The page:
But the next morning, when the servants were eating their parathas and tea, he came over and sat down next to her, saying nothing, sipping the tea and chewing noisily because of his false teeth, his mouth rotating. So everyone knew. After that he ate his meals next to her, and when they had no duties went off into the empty back garden and sat talking. But they didn’t make love, or even do more than hold hands.
At the end of the week Harouni and his retinue drove back to Lahore, Rafik, Saleema, and the rest.
The servants had a game that they played, with Rafik surprisingly enough not just acquiescent but the ringleader. Up in Rafik’s native mountains marijuana grew everywhere, along the sides of the roads, and thickest along the banks of open sewers running through the rocky pine woods below the villages, the blooming plants at the end of summer competing in sweetness and stench with the odor of sewage. Hash smoke clouded the late-night air in the little village tea stall when he was a young man. Now, every spring Rafik planted a handful of seeds behind some trees in a corner of the Lahore garden, and in the fall he dried the plants and ground up the leaves. He played tricks on the others, making a paste called bhang and slipping it into the food of one or another servant. Sometimes they would taste it and stop eating, but often not.
A few weeks after the visit to the Harouni farm at Dunyapur, Rafik began secretly compounding a batch of his potion in his quarters, with the help of Saleema. Kamila Bibi had gone back to New York, but Saleema had been kept on, through Rafik’s intervention. The accounts manager Shah Sahib had been planning to tell the master that the girl was “corrupt” and a “bad character”—saying these words in English—and toss her out. But now he held his tongue, not wanting to cross Rafik. And Rafik spoke for her one evening as the old man went to sleep, with Rafik massaging his legs.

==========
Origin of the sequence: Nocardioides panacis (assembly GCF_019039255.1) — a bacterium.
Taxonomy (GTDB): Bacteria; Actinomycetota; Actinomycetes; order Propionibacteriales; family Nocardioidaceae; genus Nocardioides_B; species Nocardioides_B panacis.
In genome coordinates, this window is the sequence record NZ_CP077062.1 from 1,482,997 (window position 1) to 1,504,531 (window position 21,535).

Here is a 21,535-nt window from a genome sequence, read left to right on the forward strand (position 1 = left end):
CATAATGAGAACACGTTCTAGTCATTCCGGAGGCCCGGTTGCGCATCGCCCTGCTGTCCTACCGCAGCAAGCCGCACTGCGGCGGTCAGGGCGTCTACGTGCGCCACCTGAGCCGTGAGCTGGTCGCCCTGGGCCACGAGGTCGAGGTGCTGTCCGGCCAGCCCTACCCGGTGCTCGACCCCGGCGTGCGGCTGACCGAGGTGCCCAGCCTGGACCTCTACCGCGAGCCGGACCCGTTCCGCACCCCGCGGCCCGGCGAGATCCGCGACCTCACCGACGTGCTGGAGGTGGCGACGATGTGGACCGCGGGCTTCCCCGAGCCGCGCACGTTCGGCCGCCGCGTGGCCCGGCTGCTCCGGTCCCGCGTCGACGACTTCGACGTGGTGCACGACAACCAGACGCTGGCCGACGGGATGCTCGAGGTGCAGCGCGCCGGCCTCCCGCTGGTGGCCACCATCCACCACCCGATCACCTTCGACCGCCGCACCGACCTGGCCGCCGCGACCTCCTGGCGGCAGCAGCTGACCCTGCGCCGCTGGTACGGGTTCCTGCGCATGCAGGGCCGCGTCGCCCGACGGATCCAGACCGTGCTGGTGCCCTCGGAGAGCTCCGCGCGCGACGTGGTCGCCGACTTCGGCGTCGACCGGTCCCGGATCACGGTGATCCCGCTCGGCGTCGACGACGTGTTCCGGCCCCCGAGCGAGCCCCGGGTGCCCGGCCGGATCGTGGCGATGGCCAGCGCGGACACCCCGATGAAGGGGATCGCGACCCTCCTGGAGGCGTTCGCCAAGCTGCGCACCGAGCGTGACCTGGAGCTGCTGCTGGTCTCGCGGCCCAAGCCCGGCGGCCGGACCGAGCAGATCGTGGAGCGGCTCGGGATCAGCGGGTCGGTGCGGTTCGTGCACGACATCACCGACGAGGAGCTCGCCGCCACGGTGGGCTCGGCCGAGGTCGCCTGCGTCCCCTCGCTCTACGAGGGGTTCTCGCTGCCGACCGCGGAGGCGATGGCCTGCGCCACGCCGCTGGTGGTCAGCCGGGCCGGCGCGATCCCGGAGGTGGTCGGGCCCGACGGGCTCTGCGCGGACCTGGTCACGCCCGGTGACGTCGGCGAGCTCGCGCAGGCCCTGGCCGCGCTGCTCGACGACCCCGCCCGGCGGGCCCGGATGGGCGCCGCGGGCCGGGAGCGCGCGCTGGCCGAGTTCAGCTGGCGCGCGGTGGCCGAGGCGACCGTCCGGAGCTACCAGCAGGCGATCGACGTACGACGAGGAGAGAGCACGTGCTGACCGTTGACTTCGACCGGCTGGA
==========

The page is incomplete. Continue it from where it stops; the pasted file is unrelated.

“I beg your pardon, sir, about the maid Saleema who has been serving Begum Kamila. She’s a poor girl and her husband is sick and she’s useful in the kitchen. She makes the chapattis. If you can give her a place it would be a blessing.”
The old man did not merely lack interest in the affairs of the servants—he was not conscious that they had lives outside his purview.
Now Saleema watched in Rafik’s quarters as he boiled the dried leaves in water over an electric ring.
“Hey, girl, close the door, don’t let anyone see.”
She sat down on the edge of the bed, swinging her bare feet, kicking off her sandals, which fell by the door. Rafik squatted, stirring the leaves with a wooden spoon and peering into the cauldron. They still hadn’t made love, though now he would lie with her in the afternoon during the servants’ naptime, his hand on her breasts. He made no attempt to hide their relations, and all the servants thought they must be sleeping together. She would fold him into her body, and stroke his thinning hennaed hair while he slept.
“This is a strange kind of cooking for an old man.”
“You’re the strange one, following this old man around like a little sheep. Most shepherds are young boys.”
“Please don’t say that.” She never in her life had spoken in these gentle tones.
He looked up at her, eyes smiling, pointing with the spoon. “Be careful or I’ll give you a taste of this!”
“No, I’m serious. When Mian Sahib goes to ’Pindi I want everyone to take some. I’ll have it too.”
“Are you kidding?”
“It’ll be fun. And we’ll be together. You can trust me.”
A Man Called Intrepid author dies aged 89(Dec 03 2013) William Stevenson, a journalist and author who drew on his close ties with intelligence sources to write two best-selling books in the 1970s, A Man Called...